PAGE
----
Wednesday, August 11, 2010

The Bread Baker's Apprentices

Willow mentioned only in passing that she wanted to learn how to make bread, but it immediately struck me as such a perfect activity (math! science! hands-on!) that I made a note of it, checked out some cookbooks, and added it to the litany of activities that I suggest whenever a child wanders up to me feeling a bit lost-ish ("Should we clean your room? Should we look through the microscope? Should we play a game? Should we bake some bread?").

At the moment, Syd's a little more the girl who wants to do stuff with Momma than Will, perennially immersed in a book, is, and so it was she and I who made the house's first loaves of French bread:
Knead It, Punch It, Bake It!: The Ultimate Breadmaking Book for Parents and KidsWe used the very clear instructions from Knead It, Punch It, Bake It!: The Ultimate Breadmaking Book for Parents and Kids (then checked out from the library, but since obtained for free from Amazon using my swagbucks, yay!), but unfortunately I didn't have any white flour on hand, and so substituted white wheat flour, and the results were merely satisfying. Of course, Sydney had a brilliant time kneading and punching and baking, so our dry loaves of rough white wheat bread were well worth the effort.

A few days later, I had bought white bread flour, Cake-approved!, AND I found Willow curled up on the couch, reading over and over the recipe for French bread, so when she declared that she wanted to bake French bread ALL by herself, with no hands-on help from the Momma, I said, "You betcha!"

And so she did:
I helped her interpret the directions, of course, and I got out the ingredients, and Will has enough experience with cooking that she knows how to level off measuring spoons and measure to the line that I show her on the measuring cup, etc. And she did do everything herself, just as she had requested. She stirred every stir and kneaded every knead and formed the loaves and poured the teakettle of boiling water in a pan at the bottom of the stove to fill the oven with steam and even put the pan with its loaves into the oven, although her father had to hold her around the middle to keep her balanced on her sound right leg.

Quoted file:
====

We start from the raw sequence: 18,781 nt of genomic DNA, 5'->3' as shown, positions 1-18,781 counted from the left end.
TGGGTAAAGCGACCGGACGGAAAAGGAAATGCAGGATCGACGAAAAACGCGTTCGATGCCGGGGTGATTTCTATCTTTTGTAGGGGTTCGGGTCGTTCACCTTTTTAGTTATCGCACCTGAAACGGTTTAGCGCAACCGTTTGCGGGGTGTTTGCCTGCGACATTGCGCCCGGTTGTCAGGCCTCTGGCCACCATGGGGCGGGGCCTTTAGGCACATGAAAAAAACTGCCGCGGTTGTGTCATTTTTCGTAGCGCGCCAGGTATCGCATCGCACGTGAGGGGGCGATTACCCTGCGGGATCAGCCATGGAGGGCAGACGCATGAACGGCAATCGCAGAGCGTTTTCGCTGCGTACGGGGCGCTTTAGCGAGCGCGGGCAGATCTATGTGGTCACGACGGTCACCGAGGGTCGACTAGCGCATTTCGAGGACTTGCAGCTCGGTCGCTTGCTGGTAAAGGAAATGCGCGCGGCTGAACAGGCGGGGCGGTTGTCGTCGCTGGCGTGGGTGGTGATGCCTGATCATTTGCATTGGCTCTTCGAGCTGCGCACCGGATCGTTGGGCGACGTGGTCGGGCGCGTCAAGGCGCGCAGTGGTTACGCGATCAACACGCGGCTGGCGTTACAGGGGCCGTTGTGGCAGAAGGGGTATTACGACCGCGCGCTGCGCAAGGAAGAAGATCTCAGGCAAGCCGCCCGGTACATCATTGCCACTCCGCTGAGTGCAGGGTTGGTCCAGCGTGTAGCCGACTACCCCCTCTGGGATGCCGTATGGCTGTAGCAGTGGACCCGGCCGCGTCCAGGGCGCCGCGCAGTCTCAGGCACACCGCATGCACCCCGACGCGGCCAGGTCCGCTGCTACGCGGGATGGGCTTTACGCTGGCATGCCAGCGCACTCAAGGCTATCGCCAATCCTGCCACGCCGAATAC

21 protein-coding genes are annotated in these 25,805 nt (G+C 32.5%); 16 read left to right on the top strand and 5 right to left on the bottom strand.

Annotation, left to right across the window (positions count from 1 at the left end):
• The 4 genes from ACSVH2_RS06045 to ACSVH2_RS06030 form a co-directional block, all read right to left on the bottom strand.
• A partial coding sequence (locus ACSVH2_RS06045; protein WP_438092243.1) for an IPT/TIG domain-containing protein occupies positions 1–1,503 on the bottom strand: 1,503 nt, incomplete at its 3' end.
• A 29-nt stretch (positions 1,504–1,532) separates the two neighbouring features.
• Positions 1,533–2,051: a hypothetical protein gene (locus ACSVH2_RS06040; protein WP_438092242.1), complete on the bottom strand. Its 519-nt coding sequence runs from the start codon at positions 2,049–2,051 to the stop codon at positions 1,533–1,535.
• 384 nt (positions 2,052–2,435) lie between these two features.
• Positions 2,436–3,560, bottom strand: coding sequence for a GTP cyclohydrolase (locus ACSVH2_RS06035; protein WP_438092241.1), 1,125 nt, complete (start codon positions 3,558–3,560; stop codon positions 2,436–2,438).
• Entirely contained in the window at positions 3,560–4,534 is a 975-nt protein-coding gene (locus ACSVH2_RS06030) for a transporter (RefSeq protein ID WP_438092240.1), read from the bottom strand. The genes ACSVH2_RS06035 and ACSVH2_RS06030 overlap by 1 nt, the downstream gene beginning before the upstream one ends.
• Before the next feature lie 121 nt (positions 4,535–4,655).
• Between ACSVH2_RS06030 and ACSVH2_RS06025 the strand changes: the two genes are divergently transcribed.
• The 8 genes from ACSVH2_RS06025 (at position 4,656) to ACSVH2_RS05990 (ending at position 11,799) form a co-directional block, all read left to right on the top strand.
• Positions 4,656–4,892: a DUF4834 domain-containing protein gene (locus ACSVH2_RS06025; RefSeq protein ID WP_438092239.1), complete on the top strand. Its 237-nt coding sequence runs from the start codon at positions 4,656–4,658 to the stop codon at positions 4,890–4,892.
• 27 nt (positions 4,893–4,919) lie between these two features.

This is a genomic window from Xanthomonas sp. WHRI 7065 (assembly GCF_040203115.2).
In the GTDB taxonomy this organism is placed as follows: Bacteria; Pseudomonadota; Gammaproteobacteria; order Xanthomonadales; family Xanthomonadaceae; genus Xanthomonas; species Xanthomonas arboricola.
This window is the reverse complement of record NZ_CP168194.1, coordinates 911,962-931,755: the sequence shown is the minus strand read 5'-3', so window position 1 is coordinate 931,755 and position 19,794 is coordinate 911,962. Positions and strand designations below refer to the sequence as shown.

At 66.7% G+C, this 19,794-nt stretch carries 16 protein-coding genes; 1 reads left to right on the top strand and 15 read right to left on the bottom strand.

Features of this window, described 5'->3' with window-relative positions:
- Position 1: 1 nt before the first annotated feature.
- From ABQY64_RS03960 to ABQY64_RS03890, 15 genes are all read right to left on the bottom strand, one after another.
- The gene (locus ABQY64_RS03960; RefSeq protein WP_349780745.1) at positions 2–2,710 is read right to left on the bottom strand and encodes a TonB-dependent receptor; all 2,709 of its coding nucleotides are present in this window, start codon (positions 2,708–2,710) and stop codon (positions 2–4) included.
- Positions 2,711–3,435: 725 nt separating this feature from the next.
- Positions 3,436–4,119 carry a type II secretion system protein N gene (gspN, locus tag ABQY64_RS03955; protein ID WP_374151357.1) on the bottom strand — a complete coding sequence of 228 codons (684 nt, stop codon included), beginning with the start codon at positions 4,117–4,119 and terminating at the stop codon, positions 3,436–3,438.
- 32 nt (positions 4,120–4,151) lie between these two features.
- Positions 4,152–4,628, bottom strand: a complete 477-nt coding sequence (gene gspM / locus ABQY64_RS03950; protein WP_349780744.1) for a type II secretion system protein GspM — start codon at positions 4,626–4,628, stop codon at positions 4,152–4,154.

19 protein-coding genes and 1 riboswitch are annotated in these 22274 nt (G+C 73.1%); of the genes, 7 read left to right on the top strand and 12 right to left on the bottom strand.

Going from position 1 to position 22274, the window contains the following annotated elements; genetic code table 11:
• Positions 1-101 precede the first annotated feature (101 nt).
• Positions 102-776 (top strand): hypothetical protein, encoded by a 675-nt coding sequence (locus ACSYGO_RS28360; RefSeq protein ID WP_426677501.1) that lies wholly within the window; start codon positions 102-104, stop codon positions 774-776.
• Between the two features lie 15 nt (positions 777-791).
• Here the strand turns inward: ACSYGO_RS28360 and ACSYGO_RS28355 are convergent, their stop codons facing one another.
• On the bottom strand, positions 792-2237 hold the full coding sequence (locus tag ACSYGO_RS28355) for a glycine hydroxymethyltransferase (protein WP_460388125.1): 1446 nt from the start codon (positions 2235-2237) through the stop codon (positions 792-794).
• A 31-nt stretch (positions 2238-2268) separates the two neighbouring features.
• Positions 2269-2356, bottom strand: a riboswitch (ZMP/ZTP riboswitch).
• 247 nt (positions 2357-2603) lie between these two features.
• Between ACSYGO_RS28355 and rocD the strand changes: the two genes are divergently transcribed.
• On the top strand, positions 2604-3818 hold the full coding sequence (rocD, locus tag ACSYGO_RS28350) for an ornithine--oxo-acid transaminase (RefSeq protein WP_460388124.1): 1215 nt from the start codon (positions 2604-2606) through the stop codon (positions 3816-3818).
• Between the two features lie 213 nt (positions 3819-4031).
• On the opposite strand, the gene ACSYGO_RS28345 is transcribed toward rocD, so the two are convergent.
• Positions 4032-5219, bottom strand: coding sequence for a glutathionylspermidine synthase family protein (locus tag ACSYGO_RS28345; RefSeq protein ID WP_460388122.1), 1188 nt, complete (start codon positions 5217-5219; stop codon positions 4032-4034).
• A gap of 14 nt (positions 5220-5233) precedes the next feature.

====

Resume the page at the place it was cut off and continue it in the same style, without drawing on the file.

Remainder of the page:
Still, though, I'm not at all sure about how much flour she actually put in, because I'm pretty sure she lost count, and the salt spilled, and I think that the dough was more goofed off with than kneaded, per se, and that's all to explain to you that the loaves...
They were perfect. Exquisite. We took them with us to the drive-in to see Despicable Me (which Willow HATED, by the way, and cried and begged to go home until I walked her in my arms like a baby so that Sydney and Matt could finish the movie), along with some Earth Balance, and everyone agreed that, in Willow's words, "This is the best bread in the world."

Those two hands that made it are pretty perfect, too.


cake said...

ahh, sweet success! if i tell carl that willow baked her own french bread, he may be inspired to give it a try. he has been wanting to, but was nervous about it. could you make a copy of those pages in the book for us??? we may need them.

awesome photos!

Anonymous said...

Once again, you guys totally put our homeschooling to shame. My kids won't answer the phone, let alone make bread. I'm dropping my kids off at your house when I drop off the chairs. What, you think I'm kidding??

I used to have that bread book...think I actually donated our copy to the library.


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